According to a Reuters article, the multinational drug company Takeda Pharmaceutical has agreed to pay $2.4 billion to resolve the majority of its 8,000 Actos lawsuits. This represents a $200 million increase over the company’s initial settlement offer last month. Plaintiffs in Actos lawsuits allege that Takeda failed to warn doctors and patients that its Type II diabetes medication could increase the risk of bladder cancer.
Takeda’s Actos is just one of many diabetes drugs that have come under fire recently. AstraZeneca’s incretin mimetic Byetta and Merck’s Januvia have also been closely scrutinized. As early as 2008, the FDA began receiving reports of hemorrhagic and necrotizing pancreatitis developing in patients taking Byetta. In 2013 the FDA began conducting investigations into Byetta, Januvia, and other incretins for links to an increased risk of pancreatitis and pancreatic cancer.
Since then, nearly 600 incretin mimetic lawsuits have been filed in the Southern District of California as part of a multidistrict litigation. These lawsuits include yet another diabetes medication—Novo Nordisk’s Victoza. Victoza has been linked in several studies to thyroid cancer and other severe side effects that plaintiffs allege were never made public by the drug’s manufacturer.
Despite agreeing to set funds aside for Actos lawsuits, Takeda still denies liability and says the bladder cancer claims are unfounded. However, previous court decisions have tended to go against Takeda.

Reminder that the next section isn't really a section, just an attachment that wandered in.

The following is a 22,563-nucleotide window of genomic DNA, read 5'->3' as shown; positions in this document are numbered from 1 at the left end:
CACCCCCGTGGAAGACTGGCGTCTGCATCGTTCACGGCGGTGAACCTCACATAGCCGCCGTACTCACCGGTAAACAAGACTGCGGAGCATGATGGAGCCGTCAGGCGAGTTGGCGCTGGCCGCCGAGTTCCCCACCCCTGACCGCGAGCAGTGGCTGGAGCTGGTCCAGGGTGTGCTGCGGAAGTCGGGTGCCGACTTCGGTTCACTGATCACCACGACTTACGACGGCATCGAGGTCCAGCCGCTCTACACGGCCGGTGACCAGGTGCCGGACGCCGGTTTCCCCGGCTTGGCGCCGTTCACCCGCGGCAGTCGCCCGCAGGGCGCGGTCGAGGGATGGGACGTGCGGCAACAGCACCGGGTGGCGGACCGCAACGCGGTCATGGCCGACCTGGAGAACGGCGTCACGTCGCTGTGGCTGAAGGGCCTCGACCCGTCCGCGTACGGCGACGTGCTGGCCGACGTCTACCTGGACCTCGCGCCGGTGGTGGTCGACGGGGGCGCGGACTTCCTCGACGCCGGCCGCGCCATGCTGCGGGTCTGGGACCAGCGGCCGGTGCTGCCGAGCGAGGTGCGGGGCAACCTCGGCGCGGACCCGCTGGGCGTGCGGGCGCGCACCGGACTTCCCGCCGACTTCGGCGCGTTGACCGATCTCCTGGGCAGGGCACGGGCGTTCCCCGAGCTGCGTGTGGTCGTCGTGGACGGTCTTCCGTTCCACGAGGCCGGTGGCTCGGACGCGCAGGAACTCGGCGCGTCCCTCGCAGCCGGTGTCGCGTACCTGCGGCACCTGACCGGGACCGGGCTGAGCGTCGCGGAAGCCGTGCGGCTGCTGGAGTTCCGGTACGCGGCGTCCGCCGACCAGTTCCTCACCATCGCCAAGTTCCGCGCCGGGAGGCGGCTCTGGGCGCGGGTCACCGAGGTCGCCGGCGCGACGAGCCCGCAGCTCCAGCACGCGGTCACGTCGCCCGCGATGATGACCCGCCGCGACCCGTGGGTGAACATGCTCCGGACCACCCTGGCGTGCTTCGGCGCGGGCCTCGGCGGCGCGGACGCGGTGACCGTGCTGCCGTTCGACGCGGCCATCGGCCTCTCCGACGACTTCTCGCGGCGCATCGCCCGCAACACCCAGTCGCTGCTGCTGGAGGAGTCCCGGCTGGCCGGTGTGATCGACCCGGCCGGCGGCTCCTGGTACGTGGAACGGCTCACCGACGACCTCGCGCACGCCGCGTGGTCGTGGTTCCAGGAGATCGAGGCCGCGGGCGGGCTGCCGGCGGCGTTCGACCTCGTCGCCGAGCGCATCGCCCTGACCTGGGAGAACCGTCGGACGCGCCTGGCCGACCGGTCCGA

In 2013, an Actos lawsuit brought to jury trial in Los Angeles alleged that Takeda, Asia’s biggest drug manufacturer, had been aware of its drug’s link to bladder cancer as early as 2004. However, the company did not notify U.S. regulators of this until seven years later, presumably to secure its $1.6 billion in annual sales.
Later, in 2014, a Louisiana judge ruled that Takeda destroyed evidence that would have aided Actos lawsuits in proving that the company hid information about the cancer risks of its diabetes drug. The Louisiana jury trial ended with a $9 billion verdict against Takeda and its American partner Eli Lilly & Co, which was later drastically reduced to $36.8 million.
Remember to consult with your health care provider before making any changes to your treatment plan. If you or someone close to you suffered from pancreatic, bladder, or thyroid cancer after taking a diabetes drug like Byetta, Januvia, Actos, or Victoza, contact Lopez McHugh’s team of pharmaceutical lawyers at once for a free legal consultation. We can help you explore your legal options and determine whether a product liability lawsuit is right for you.